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How to Disinfect Electronics the Right Way

Electronics have been an essential part of furthering education for today’s youth. Advances in technology have allowed us to learn and teach more efficiently than ever before.


However, with the increased adoption of electronics in our learning environments comes an increased need for keeping these devices clean and safe to use as well - especially in the times we are currently facing.

Dangers of Improper Cleaning 

There are a handful of risks that present themselves when we think about transitioning back to schools and bringing our old methods of electronic maintenance with us.


With the duration that COVID-19 can live on surfaces, the risk of indirect transmission of disease due to the shared use of electronics has never been higher.




To make matters worse, even if you are being proactive and cleaning devices after each use, harsh chemicals and abrasive materials may still be detrimental to the health of your electronics


Exposure to these substances can also pose risk to students and staff with sensitive respiratory and skin conditions.


Providing education on the risks of improper electronic sanitization will be a major necessity when the floodgates are unleashed. Here are a few important things to keep in mind.

What electronics need to be cleaned the most?

We can’t just go around wiping down every single thing that has an electric current running through it. Certain devices have a higher chance of being used by more than one person, thus leading to a higher chance of viral exposure.



The items most likely to be used by many are:

  • Keyboards/Mice - These two are some of the worst offenders. Every click and keystroke has a chance to expose you to something nasty. 

  • Headsets - Using shared headsets in class? Not everyone has a clean head - be wary!

  • Laptops - Similar to the keyboard/mouse issue, but portable (and also touchscreen a lot of the time as well!)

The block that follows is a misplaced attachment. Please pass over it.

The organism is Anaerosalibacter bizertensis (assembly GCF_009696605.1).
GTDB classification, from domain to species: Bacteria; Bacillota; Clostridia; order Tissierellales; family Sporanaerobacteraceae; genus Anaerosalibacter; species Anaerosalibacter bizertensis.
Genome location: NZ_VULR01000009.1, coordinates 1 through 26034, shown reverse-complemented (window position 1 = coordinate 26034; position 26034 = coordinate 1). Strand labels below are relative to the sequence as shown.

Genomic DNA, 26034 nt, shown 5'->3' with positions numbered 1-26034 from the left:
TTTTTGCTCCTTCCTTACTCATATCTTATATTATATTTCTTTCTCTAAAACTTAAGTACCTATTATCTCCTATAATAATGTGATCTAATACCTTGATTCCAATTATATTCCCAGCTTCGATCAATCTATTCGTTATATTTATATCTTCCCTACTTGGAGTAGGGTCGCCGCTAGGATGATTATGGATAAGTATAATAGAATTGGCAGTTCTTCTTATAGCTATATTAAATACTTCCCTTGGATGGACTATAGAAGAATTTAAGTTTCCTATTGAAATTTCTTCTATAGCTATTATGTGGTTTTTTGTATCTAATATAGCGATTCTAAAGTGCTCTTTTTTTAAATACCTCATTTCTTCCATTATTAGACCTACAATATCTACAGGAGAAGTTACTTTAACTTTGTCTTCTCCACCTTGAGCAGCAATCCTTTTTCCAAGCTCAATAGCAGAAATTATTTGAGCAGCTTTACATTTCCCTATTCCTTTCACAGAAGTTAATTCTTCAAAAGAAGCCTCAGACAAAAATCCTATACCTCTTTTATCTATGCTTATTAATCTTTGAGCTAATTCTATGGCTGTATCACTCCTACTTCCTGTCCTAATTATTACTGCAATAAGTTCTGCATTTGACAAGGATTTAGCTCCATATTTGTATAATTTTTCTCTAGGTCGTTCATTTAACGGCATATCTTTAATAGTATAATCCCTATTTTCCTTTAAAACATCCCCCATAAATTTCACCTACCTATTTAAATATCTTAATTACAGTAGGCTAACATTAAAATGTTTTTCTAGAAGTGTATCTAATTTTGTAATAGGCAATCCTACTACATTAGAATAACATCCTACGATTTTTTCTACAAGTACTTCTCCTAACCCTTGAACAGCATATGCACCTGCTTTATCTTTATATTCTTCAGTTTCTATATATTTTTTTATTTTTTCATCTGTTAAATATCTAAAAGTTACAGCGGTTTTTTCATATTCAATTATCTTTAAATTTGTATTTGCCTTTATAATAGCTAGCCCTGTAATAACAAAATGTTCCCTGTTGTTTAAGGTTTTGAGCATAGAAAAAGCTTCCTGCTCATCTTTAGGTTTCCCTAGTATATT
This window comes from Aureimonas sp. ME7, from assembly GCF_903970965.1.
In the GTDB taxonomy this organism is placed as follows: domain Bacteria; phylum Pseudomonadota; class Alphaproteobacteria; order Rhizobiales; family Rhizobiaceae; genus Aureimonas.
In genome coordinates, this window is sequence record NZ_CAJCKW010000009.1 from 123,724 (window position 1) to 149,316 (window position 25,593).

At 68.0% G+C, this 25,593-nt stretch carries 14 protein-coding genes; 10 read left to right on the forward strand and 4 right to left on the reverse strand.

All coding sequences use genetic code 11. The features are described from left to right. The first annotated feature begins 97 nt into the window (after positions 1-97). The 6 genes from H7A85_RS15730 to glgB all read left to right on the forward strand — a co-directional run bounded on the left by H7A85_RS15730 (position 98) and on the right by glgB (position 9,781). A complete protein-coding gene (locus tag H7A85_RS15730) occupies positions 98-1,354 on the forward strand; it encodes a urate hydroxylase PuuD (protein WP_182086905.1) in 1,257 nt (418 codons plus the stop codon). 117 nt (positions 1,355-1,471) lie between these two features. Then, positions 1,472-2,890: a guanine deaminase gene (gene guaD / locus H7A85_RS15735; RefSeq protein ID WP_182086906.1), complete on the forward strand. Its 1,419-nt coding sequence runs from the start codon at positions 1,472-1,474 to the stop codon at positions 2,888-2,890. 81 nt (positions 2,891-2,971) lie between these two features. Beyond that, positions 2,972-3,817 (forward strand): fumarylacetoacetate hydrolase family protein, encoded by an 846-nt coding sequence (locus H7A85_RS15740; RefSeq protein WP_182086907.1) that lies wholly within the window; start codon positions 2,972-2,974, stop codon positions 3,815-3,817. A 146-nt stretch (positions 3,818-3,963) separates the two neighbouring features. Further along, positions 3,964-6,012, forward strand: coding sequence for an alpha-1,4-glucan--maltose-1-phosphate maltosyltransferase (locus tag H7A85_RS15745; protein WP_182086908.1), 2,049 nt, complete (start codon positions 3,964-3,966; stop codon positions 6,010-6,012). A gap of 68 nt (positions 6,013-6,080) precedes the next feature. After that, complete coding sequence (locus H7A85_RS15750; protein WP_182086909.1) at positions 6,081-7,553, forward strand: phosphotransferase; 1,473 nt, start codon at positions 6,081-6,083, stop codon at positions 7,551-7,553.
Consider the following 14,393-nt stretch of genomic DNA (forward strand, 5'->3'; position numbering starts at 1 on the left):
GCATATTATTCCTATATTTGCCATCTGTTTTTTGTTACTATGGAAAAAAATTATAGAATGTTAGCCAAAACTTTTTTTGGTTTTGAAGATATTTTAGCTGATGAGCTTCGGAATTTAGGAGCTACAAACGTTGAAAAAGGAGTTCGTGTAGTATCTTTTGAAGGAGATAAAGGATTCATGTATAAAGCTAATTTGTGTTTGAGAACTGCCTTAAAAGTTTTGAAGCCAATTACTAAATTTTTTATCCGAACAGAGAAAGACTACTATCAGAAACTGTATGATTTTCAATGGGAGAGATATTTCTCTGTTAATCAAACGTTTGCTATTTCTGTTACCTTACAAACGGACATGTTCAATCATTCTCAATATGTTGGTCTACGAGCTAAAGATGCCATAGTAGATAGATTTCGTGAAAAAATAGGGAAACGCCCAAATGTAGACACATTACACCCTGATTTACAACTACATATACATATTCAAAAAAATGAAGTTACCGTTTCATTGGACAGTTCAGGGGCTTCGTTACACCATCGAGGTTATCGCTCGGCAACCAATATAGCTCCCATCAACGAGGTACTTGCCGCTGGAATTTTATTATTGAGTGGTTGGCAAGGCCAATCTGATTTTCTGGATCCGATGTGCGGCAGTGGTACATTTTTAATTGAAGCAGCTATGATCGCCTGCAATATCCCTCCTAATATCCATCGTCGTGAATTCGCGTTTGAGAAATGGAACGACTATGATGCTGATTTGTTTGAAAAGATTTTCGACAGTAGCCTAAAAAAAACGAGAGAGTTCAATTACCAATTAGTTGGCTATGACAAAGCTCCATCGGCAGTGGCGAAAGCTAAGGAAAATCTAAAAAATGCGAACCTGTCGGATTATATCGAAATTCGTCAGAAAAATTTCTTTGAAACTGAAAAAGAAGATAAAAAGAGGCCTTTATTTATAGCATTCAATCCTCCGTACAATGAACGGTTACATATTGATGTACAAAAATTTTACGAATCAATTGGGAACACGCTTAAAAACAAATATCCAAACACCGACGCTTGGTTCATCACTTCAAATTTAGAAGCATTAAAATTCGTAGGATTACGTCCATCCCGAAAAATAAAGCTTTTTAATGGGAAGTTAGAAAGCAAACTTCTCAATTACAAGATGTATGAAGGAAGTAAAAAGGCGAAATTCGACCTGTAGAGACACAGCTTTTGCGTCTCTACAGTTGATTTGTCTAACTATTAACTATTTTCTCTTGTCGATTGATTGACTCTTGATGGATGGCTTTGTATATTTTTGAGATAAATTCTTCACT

• Kiosks/Vending Machines - A lot of schools have different kiosks and machines where things like clocking in and getting a snack require multiple touches to the device. 

  • Phones - Whether it’s a call down to the office or students passing their phones back and forth, phones are constantly being touched and brought within close proximity of your face. 

You don’t have to start wearing a full hazmat suit to continue using these devices, but it’s important to recognize the risks associated with them.




What are the best products and methods to use?

Sadly, you can’t grab any old cleaner and scrub away like you would for a table or floor. Electronics are a bit more sensitive than that. 

So what can you use? The best things to use for cleaning your devices are:

  • Isopropyl Alcohol - The magic substance. Be careful not to use too much though - some displays are a bit more sensitive and can be damaged by this. 

  • Microfiber Towels - Your best friend when it comes to electronics cleaning! The tiny fibers in these cloths grab onto dirt very well - and - they’re washable!

  • Compressed Air - Keeping a can of compressed air around will save you when it comes to clearing away dirt from a keyboard or needing to rid a machine of some debris. 

  • Distilled Water - Believe it or not, water can actually be used for good when it comes to electronics! Just be sure to use distilled water to avoid any contaminants being added into the mix, and leave enough time to dry before use!

  • Cotton Swabs - Great for getting into those hard to reach areas (like ports and the edges of displays) to clear away any lingering dirt.

  • Toothbrushes - Similar to cotton swabs, a toothbrush can be very useful for scrubbing and eliminating any caked on gunk. They are gentle enough to not harm your electronics, but firm enough to get into those annoying spaces.

  • UV Light Disinfecting Machines - This emerging technology is gaining popularity for it’s efficiency and ease of use and can be a great adoption for your district to quickly process devices that need to be disinfected.

Ready to get started? You’ll always want to begin by identifying what you’ll be using to clean. If you’re unsure, you can’t go wrong with a 50/50 mixture of isopropyl alcohol and water, and a microfiber towel to handle to scrub-work.



Okay, so now you know what to use, but how do you begin to use these items? We recommend always clearing away dirt/debris before you begin cleaning to avoid creating streaks or scratches on your devices.

After that, it’s go time.




It’s impossible to avoid the use of electronics, especially in our learning institutions, so we must be sure to treat them properly to ensure their longevity, mitigate the spread of disease, and go back to school with confidence.


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